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Coyote Creek

Alameda County, California.

Coyote Creek midpoint in San Jose, California.

Coyote Creek ends in Sunnyvale, California.

64.00 miles long (103.00 kilometers)

4204089.70 miles (6765828.62 sq kilometers)

About The Coyote Creek

About Coyote Creek, CA

Often mistaken for a simple creek due to its name, Coyote Creek is actually a river draining 320 square miles with an elevation of 34 feet and a length of 63.6 miles. Found in the northern area of California, specifically within the state’s Coe Park, the river starts from Mount Sizer, which can be found in the mountains of Morgan Hill’s eastern region, before it flows through Anderson Lake, the Santa Clara Valley, Coyote Valley, and finally, on its way to empty itself out in San Francisco Bay.

Due to its location and the El Niño, Coyote Creek is very prone to torrential rains, which in turn, causes flooding. In order to combat this, the Santa Clara Valley Water District (also known as the “SCVWD” or simply as “Valley Water”), a district in charge of water conservation that also manages the water body, came up with a stream stewardship plan for the river’s watershed in 2002 with the help of the Santa Clara Basin Watershed Management Initiative stakeholders.

The river’s current name is derived from the original name, “Arroyo del Coyote”, which it was given during the course of the de Anza expedition, specifically by Padre Pedro Font who was a Franciscan missionary.

Coyote Creek Fishing Description

All about Fishing in Coyote Creek, CA

While Coyote Creek may indeed be prone to floods, there is no question that the freshwater river is still a great place to fish, especially as the river is consistently thriving in plenty of self-sustaining fish species populations, primarily the largemouth bass, green sunfish, rainbow trout, and bluegill. Aside from those marine species, anglers may also occasionally find the yellowtail amberjack and spotted bass.

In order to easily catch these fish, one may find that common baitfish (e.g. shad, shiners, and minnows), worms (e.g. earthworms), and even corn can work for the largemouth bass, green sunfish, rainbow trout, and bluegill, respectively. As per the yellowtail amberjack and spotted bass, baits like minnows will work too.

Now aside from the bait, one must also be aware of the best fishing techniques to use in the area. When it comes to Coyote Creek, anglers typically resort to the trolling, drift fishing, surf casting, and jigging fishing techniques which they have found to be best conducted when by the steep shore banks, cliffs, outlets, inlets, and the river’s shores. Furthermore, it is important to note that in order to fish in Coyote Creek or reach the best fishing spots in the water body, one must use a boat. In addition to that, one must know that the park in which Coyote Creek is found, encourages all anglers to practice catch-and-release fishing while also using barbless hooks.

Coyote Creek Seasonal & Other Description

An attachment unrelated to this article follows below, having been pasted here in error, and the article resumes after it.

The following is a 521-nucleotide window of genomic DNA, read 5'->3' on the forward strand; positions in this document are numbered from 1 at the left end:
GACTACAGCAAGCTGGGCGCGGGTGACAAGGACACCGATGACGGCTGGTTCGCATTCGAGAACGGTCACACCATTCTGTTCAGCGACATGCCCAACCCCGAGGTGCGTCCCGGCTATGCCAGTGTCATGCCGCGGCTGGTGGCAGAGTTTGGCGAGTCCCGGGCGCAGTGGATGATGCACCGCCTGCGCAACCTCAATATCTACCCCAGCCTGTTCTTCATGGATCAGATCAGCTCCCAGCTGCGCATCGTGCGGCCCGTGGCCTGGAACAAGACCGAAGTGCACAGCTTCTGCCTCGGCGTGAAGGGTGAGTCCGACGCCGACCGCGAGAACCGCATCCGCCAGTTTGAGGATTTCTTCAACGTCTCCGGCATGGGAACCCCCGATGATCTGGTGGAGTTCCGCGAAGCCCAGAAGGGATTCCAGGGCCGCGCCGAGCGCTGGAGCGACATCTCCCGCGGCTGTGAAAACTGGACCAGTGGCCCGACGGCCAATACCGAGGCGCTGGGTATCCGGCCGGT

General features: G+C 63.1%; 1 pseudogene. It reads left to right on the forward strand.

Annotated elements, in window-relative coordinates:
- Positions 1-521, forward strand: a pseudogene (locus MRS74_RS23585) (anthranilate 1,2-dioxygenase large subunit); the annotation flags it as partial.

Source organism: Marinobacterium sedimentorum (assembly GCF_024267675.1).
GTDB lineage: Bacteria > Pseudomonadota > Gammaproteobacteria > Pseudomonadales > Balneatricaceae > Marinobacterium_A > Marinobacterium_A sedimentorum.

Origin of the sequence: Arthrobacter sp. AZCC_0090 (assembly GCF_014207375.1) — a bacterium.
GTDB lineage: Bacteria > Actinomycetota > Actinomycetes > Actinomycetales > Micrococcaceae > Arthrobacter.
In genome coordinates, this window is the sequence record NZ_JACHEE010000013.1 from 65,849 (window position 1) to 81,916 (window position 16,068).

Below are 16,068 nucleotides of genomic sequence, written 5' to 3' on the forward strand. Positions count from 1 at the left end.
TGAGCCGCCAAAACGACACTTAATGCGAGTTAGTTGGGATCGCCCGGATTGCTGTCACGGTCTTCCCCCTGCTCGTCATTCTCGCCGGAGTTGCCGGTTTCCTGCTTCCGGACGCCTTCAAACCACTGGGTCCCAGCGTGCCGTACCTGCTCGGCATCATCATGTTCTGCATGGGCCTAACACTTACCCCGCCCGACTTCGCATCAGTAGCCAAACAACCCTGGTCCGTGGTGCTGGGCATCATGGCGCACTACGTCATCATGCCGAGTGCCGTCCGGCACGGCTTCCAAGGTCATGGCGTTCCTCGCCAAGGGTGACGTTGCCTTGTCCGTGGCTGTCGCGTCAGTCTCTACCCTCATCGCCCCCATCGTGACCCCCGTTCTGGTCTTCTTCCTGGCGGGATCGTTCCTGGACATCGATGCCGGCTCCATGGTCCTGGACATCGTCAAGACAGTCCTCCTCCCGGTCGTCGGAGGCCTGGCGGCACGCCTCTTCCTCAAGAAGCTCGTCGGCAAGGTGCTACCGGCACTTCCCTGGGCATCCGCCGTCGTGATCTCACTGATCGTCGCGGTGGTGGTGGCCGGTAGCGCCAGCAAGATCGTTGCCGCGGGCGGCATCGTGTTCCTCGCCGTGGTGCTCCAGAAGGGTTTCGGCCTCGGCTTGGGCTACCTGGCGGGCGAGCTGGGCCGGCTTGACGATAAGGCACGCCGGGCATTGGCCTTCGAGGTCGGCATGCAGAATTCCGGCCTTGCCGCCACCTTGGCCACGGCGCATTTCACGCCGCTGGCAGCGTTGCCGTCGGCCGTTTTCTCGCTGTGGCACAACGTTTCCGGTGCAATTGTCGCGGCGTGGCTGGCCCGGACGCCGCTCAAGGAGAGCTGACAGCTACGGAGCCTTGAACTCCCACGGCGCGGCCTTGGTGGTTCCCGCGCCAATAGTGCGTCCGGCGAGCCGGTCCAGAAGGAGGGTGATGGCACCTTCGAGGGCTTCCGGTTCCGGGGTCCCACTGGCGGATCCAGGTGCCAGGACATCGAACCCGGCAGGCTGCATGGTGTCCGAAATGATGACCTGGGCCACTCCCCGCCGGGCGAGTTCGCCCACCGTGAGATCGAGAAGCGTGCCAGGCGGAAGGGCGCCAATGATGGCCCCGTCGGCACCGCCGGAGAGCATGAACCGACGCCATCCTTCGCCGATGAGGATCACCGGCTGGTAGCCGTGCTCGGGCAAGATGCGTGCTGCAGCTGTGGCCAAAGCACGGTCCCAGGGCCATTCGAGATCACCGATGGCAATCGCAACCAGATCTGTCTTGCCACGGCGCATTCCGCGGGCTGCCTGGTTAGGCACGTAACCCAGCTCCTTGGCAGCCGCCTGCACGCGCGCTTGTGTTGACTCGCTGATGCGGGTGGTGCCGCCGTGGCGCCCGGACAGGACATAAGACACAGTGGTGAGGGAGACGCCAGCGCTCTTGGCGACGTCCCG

Fishing Seasonality

Fishing in Coyote Creek can be done all year round, most especially when fishing at the river’s upper stretch of Middle Fork. In this spot of the river where rainbow trout can be found the most, the water always displays a cool temperature, even during the summer that is perfectly optimized for incredibly easy fishing.

Temperature and Optimal Seasons

Fishing Seasonality

Fishing in Coyote Creek can be done all year round, most especially when fishing at the river’s upper stretch of Middle Fork. In this spot of the river where rainbow trout can be found the most, the water always displays a cool temperature, even during the summer that is perfectly optimized for incredibly easy fishing.

Coyote Creek Fish Species

All about Fishing in Coyote Creek, CA

While Coyote Creek may indeed be prone to floods, there is no question that the freshwater river is still a great place to fish, especially as the river is consistently thriving in plenty of self-sustaining fish species populations, primarily the largemouth bass, green sunfish, rainbow trout, and bluegill. Aside from those marine species, anglers may also occasionally find the yellowtail amberjack and spotted bass.

In order to easily catch these fish, one may find that common baitfish (e.g. shad, shiners, and minnows), worms (e.g. earthworms), and even corn can work for the largemouth bass, green sunfish, rainbow trout, and bluegill, respectively. As per the yellowtail amberjack and spotted bass, baits like minnows will work too.

Now aside from the bait, one must also be aware of the best fishing techniques to use in the area. When it comes to Coyote Creek, anglers typically resort to the trolling, drift fishing, surf casting, and jigging fishing techniques which they have found to be best conducted when by the steep shore banks, cliffs, outlets, inlets, and the river’s shores. Furthermore, it is important to note that in order to fish in Coyote Creek or reach the best fishing spots in the water body, one must use a boat. In addition to that, one must know that the park in which Coyote Creek is found, encourages all anglers to practice catch-and-release fishing while also using barbless hooks.

Green Sunfish

Habitat: Lake, River, Backwater, Gravel Bottom

Weight: 1 - 2 Pounds

Length: 3" - 12"

Rainbow Trout

Habitat: River, Lake

Weight: 1 - 8 Pounds

Length: 16" - 34"

Bluegill

Habitat: Lake, Pond, River

Weight: 1 - 2 Pounds

Length: 6" - 16"

Largemouth Bass

Habitat: Lake, Pond, Rivers

Weight: 2 - 22 Pounds

Length: 15" - 32"